How many times have you asked yourself, ‘Why doesn’t this client follow my advice?’ Maybe it happens after you’ve designed a great portfolio, one that’s well-suited to the client’s needs. Maybe it’s when a client ditches a long-term plan designed to weather rough markets and instead pulls out in a panic.
You might have blamed yourself and tried to find ways to be more persuasive. You might have been tempted to doubt your clients’ sincerity (or worse, their intelligence).
The truth may be quite different. Clients often don’t follow good recommendations for reasons that have almost nothing to do with your persuasiveness or their intelligence. Instead, it’s because we’re all wired — investors, advisors, everybody — to do seemingly irrational things, especially with money.
Behavioral scientists have been studying these quirks of the mind for decades and have identified three main barriers that can lead clients astray. To summarize, clients need to:
Believe what you’re saying
Choose what to do
Actually do it
Each of these steps presents unique challenges.
What Your Peers Are Reading
Let’s say you have a client who has asked for your advice and pays good money for it. Let’s also assume you’ve done your homework, and you have a solid, well-thought-through recommendation. To keep things simple, we’ll use this example: You’ve constructed a well-balanced portfolio, but the client really wants to invest heavily in muni bonds instead. Why might clients like this one not follow your advice?
Barrier 1: Clients don’t believe what you’re saying.
Sadly, having the right answer doesn’t mean it will be believed. To use the example above: Your client has a strong predilection for an unbalanced, narrow portfolio. You counsel against it, but the client just isn’t with you.
There are many reasons someone wouldn’t believe another person, of course, so let’s dispense with the obvious ones that don’t apply here: lack of trust in you personally, lack of trust in your data sources or solid data that factually disproves your recommendation. Clients wouldn’t be (or stay) your clients if these were a problem.
Again, we’re assuming that the recommendation is right for the client — based on their preferences and needs, and the realities of the market (if the recommendation isn’t right, no amount of polish will help).
So what goes wrong? You know what’s going on in your head, but do you know what’s happening in theirs? Here are some tips:
‘Easy to think about’ equals ‘true.’ Things that come to mind easily, like vivid anecdotes (“my brother-in-law swears by muni bonds”), often feel more real and true to people, regardless of the evidence behind them.
Supporting evidence finds them. If an investor believes in a particular asset class, they will find information that supports that belief. That happens even if they are not looking for supporting information because their minds will naturally notice the information that supports their beliefs. So they sincerely have more supporting evidence than you do for their perspective.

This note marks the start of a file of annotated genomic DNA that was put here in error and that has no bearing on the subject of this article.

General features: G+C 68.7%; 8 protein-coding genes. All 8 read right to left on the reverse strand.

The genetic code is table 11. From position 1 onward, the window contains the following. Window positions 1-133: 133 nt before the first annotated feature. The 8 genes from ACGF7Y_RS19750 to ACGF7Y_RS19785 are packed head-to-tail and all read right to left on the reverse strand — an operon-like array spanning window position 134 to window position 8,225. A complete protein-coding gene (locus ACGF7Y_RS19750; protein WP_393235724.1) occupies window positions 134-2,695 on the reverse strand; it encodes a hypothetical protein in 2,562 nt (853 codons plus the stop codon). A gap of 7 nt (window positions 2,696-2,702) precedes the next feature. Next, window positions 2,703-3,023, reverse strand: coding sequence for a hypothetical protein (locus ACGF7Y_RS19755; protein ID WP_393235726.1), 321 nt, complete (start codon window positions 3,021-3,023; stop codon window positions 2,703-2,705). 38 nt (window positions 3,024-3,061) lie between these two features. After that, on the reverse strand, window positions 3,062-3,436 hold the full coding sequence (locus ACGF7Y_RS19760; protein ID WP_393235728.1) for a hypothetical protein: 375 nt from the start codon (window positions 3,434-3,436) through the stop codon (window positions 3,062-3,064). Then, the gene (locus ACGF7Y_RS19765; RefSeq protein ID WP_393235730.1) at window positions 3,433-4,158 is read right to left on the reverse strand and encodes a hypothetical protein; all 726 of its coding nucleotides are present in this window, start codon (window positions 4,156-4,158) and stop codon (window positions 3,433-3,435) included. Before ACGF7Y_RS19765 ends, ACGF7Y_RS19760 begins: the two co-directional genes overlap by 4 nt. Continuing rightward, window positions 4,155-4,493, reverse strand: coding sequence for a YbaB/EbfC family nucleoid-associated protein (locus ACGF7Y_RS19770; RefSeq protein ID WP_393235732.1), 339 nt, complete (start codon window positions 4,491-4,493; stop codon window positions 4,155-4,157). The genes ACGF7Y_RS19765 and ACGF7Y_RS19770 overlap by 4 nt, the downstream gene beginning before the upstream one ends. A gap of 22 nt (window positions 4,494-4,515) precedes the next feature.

The dangers aren’t relevant for them. As investors, we believe that we’ll do better than others — we’re optimistic about our chances and about our own abilities. There’s evidence that overconfidence increases with the complexity of the task (and yes, gender may play a role as well: Men may be more prone to this than women).
So when you try to dissuade your client of their chosen strategy and offer a surer path less fraught with danger, “Well, those dangers just don’t apply to me.”
In the behavioral research community, we call these the availability bias, confirmation bias and overconfidence bias. The good news is that we have potential solutions for each.
Not surprisingly, simply telling people that they are overconfident or living in a self-confirming bubble doesn’t get you very far. However, in a Finnish experiment, Markku Kaustia and Milla Perttula (see sidebar, “To Dig Deeper,” for more behavioral science resources) found that by sharing examples of how investors can fall prey to these biases, they could be counteracted (i.e., not blaming people, but describing how these challenges affect us all).
It’s also worth pointing out that in this experiment, the investors were actually professional investment advisors. Remember, the challenges of overconfidence (and confirmation bias) are universal.
Another technique that researchers in a 2009 study found can help is to ask people to imagine the opposite of what they believe and then try to explain why that position is true. In our hypothetical case above, investors would be asked to argue why muni bonds are a bad investment rather than a good one. It gives investors a vivid, easily accessible argument to counter their existing one, and gets them thinking consciously about both sides.